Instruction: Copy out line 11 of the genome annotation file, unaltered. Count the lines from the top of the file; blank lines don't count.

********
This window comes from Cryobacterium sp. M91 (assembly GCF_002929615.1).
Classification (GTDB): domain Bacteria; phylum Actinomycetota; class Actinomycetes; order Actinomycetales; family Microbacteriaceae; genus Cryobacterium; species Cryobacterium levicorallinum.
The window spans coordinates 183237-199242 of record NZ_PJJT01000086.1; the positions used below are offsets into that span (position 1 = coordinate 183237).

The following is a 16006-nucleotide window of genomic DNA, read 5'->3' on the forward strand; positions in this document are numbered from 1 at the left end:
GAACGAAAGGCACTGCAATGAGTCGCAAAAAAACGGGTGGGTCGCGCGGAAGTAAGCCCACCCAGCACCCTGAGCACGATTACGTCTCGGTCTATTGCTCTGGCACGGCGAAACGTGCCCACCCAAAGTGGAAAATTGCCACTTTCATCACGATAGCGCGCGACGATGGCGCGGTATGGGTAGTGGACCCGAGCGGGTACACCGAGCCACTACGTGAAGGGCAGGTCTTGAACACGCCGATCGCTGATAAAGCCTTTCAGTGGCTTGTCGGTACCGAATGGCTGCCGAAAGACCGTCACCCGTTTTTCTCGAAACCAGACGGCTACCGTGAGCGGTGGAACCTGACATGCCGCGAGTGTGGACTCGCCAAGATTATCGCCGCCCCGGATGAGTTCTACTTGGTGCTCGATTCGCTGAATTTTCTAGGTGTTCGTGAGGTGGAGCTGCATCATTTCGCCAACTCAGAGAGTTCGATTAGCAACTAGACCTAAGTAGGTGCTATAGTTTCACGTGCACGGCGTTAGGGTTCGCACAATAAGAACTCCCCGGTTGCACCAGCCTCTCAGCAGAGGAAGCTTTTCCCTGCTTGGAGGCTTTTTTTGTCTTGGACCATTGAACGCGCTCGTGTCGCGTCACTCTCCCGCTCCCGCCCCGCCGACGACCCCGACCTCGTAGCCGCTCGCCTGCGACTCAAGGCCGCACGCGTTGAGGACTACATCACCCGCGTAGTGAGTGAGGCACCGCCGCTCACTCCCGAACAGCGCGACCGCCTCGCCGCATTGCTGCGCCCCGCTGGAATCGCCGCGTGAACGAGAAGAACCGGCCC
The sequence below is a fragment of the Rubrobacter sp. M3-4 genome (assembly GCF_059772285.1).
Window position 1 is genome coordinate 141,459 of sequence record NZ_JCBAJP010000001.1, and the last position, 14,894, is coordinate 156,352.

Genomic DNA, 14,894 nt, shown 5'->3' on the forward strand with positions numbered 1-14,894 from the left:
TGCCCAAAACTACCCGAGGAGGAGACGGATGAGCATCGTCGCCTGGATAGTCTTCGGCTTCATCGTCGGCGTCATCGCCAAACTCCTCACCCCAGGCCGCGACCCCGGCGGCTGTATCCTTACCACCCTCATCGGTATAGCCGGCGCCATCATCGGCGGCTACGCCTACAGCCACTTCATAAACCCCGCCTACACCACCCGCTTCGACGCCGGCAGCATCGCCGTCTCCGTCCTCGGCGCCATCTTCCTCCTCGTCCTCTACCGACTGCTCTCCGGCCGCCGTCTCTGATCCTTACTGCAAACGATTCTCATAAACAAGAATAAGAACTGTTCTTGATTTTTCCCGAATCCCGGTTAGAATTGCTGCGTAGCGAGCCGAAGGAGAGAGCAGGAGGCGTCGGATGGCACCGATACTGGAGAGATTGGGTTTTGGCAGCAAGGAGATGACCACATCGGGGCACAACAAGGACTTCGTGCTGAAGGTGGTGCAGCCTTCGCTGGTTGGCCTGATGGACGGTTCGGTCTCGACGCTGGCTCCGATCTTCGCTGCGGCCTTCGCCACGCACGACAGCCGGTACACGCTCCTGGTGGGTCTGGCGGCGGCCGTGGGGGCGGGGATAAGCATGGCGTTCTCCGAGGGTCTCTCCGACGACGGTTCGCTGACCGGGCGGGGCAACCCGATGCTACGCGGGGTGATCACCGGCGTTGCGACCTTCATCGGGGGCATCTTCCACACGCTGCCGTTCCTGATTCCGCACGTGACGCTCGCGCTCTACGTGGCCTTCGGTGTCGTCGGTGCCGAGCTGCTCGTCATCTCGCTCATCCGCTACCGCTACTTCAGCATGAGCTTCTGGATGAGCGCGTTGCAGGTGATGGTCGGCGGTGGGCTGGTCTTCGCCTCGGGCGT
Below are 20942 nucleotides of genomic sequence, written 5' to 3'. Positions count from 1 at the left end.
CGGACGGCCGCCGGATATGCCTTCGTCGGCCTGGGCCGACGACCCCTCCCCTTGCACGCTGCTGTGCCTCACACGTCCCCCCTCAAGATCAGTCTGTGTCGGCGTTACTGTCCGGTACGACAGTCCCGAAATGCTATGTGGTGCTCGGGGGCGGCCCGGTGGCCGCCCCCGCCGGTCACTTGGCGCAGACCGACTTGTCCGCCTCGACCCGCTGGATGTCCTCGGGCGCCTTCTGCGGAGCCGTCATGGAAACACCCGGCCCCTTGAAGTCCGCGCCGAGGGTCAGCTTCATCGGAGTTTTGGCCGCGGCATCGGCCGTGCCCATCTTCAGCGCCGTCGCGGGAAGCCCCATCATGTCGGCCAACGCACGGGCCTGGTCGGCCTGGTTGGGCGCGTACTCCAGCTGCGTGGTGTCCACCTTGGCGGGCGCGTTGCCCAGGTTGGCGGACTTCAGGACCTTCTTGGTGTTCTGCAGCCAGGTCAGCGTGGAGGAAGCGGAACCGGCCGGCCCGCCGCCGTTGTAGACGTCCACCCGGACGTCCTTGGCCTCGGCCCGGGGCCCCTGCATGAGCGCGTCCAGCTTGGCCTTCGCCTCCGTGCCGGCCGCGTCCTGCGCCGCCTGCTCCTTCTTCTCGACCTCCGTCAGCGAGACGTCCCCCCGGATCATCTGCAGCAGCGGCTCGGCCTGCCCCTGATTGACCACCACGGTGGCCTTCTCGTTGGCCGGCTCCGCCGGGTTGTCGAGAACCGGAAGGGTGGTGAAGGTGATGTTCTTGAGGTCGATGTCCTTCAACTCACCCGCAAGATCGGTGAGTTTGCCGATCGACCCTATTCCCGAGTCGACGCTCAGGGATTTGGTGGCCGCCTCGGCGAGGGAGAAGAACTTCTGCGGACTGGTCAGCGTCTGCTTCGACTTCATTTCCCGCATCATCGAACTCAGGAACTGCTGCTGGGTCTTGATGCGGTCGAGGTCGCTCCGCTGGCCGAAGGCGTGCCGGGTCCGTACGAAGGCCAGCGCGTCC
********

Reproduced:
CGGACGGCCGCCGGATATGCCTTCGTCGGCCTGGGCCGACGACCCCTCCCCTTGCACGCTGCTGTGCCTCACACGTCCCCCCTCAAGATCAGTCTGTGTCGGCGTTACTGTCCGGTACGACAGTCCCGAAATGCTATGTGGTGCTCGGGGGCGGCCCGGTGGCCGCCCCCGCCGGTCACTTGGCGCAGACCGACTTGTCCGCCTCGACCCGCTGGATGTCCTCGGGCGCCTTCTGCGGAGCCGTCATGGAAACACCCGGCCCCTTGAAGTCCGCGCCGAGGGTCAGCTTCATCGGAGTTTTGGCCGCGGCATCGGCCGTGCCCATCTTCAGCGCCGTCGCGGGAAGCCCCATCATGTCGGCCAACGCACGGGCCTGGTCGGCCTGGTTGGGCGCGTACTCCAGCTGCGTGGTGTCCACCTTGGCGGGCGCGTTGCCCAGGTTGGCGGACTTCAGGACCTTCTTGGTGTTCTGCAGCCAGGTCAGCGTGGAGGAAGCGGAACCGGCCGGCCCGCCGCCGTTGTAGACGTCCACCCGGACGTCCTTGGCCTCGGCCCGGGGCCCCTGCATGAGCGCGTCCAGCTTGGCCTTCGCCTCCGTGCCGGCCGCGTCCTGCGCCGCCTGCTCCTTCTTCTCGACCTCCGTCAGCGAGACGTCCCCCCGGATCATCTGCAGCAGCGGCTCGGCCTGCCCCTGATTGACCACCACGGTGGCCTTCTCGTTGGCCGGCTCCGCCGGGTTGTCGAGAACCGGAAGGGTGGTGAAGGTGATGTTCTTGAGGTCGATGTCCTTCAACTCACCCGCAAGATCGGTGAGTTTGCCGATCGACCCTATTCCCGAGTCGACGCTCAGGGATTTGGTGGCCGCCTCGGCGAGGGAGAAGAACTTCTGCGGACTGGTCAGCGTCTGCTTCGACTTCATTTCCCGCATCATCGAACTCAGGAACTGCTGCTGGGTCTTGATGCGGTCGAGGTCGCTCCGCTGGCCGAAGGCGTGCCGGGTCCGTACGAAGGCCAGCGCGTCC